“That’s not good for people trying to live and work in Toronto but it is good for investors, whether they’re Canadian or whether they’re foreign,” said Macdonald.

The combined effect of provincial and federal programs is starting to renew the supply of affordable rental and purpose-built rental homes, he said.

“We’ve reached a new high-water mark since 1993 with just over 15,000 new affordable housing units (a year),” said Macdonald, adding that it is still fewer than the 20,000 units a year of affordable housing that was built in the 1970s and 1980s.

“Since the (Conservative Brian) Mulroney government in the early 1990s basically cut the entire Canada Mortgage and Housing Corp. affordable-housing budget, it’s never really recovered,” he said.

The CCPA study is the latest to assess the Toronto region’s housing affordability challenges. A recently published Toronto Star analysis showed that the typical median-income family cannot afford to own a median-priced single-family home in any of 140 city neighbourhoods. It found that even the least expensive real estate in Mount Dennis requires a household income of more than $100,000 to qualify for a $616,500 home.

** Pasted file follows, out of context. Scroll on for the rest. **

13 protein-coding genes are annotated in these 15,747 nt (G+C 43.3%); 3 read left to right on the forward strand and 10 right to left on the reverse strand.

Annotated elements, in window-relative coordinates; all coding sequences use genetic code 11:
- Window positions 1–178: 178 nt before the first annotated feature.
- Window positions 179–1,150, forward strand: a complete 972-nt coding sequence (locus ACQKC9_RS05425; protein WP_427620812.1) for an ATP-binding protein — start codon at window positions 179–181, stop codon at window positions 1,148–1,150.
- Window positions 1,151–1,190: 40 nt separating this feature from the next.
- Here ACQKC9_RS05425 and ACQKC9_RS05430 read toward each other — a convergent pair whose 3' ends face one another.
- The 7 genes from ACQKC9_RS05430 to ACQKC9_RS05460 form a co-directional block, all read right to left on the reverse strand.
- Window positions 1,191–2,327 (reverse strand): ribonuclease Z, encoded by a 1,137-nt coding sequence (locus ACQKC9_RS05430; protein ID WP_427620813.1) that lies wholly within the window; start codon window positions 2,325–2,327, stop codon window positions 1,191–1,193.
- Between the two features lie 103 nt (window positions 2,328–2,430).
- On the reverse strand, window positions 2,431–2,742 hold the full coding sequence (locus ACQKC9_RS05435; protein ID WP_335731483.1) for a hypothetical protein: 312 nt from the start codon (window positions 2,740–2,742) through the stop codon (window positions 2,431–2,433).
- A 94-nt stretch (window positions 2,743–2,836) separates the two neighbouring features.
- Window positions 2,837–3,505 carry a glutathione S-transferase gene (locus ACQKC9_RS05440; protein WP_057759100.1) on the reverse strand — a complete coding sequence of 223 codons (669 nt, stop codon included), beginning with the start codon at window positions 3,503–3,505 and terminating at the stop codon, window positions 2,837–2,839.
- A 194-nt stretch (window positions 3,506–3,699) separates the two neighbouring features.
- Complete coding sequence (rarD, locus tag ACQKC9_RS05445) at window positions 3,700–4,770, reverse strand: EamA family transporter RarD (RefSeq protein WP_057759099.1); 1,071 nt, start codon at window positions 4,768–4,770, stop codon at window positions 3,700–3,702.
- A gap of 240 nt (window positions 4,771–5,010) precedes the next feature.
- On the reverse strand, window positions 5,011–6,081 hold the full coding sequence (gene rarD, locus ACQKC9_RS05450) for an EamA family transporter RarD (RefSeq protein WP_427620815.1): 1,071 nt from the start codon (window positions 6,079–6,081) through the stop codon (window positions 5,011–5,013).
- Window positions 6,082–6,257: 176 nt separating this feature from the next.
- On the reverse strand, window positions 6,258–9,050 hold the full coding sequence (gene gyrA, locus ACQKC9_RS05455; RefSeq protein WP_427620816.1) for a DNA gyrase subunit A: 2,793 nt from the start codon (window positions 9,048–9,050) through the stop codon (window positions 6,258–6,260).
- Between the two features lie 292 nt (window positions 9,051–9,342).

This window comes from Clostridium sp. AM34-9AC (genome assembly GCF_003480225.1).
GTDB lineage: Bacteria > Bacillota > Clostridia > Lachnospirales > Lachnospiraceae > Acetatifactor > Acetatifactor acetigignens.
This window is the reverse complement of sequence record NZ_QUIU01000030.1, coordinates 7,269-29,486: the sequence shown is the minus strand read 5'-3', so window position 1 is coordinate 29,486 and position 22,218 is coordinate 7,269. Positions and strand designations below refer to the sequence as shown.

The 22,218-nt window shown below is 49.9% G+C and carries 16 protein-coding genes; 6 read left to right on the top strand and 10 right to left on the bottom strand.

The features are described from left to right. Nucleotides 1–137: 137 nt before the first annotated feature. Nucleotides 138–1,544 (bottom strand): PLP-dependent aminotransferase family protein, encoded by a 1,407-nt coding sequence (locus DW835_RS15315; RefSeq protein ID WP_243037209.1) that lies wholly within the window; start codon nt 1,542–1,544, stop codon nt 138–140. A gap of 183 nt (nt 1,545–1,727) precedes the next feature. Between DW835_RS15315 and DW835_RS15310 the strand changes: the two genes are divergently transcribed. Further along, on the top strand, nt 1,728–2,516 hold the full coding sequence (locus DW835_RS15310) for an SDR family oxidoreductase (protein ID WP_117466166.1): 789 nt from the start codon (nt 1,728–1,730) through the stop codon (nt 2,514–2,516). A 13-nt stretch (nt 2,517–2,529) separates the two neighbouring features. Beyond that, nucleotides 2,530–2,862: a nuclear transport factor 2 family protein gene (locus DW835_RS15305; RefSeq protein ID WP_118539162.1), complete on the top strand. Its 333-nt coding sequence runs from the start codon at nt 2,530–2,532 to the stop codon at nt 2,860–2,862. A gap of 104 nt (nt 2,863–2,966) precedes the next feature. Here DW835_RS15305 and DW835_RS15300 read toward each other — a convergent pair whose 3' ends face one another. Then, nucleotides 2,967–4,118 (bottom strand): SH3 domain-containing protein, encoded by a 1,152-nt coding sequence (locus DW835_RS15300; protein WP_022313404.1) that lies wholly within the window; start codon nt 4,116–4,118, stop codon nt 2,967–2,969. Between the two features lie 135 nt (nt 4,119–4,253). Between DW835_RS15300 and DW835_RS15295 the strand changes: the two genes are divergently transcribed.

An analysis by the Toronto Region Board of Trade last month showed that even paramedics and construction workers earning middle-income wages in the $80,000 to $90,000 range were struggling to afford a home.

The Advocacy Centre for Tenants Ontario reported last year that 46.9 per cent of Toronto tenants pay more than 30 per cent of their income on rent.

Read more:

How desirable is your house? In these 50 Toronto neighbourhoods, they sell significantly over asking

Here’s what you’d need to earn to buy a mid-priced home in your Toronto neighbourhood — and what a typical family there earns (Hint: Not nearly enough)

With files from Emily Mathieu

Tess Kalinowski is a Toronto-based reporter covering real estate. Follow her on Twitter: @tesskalinowski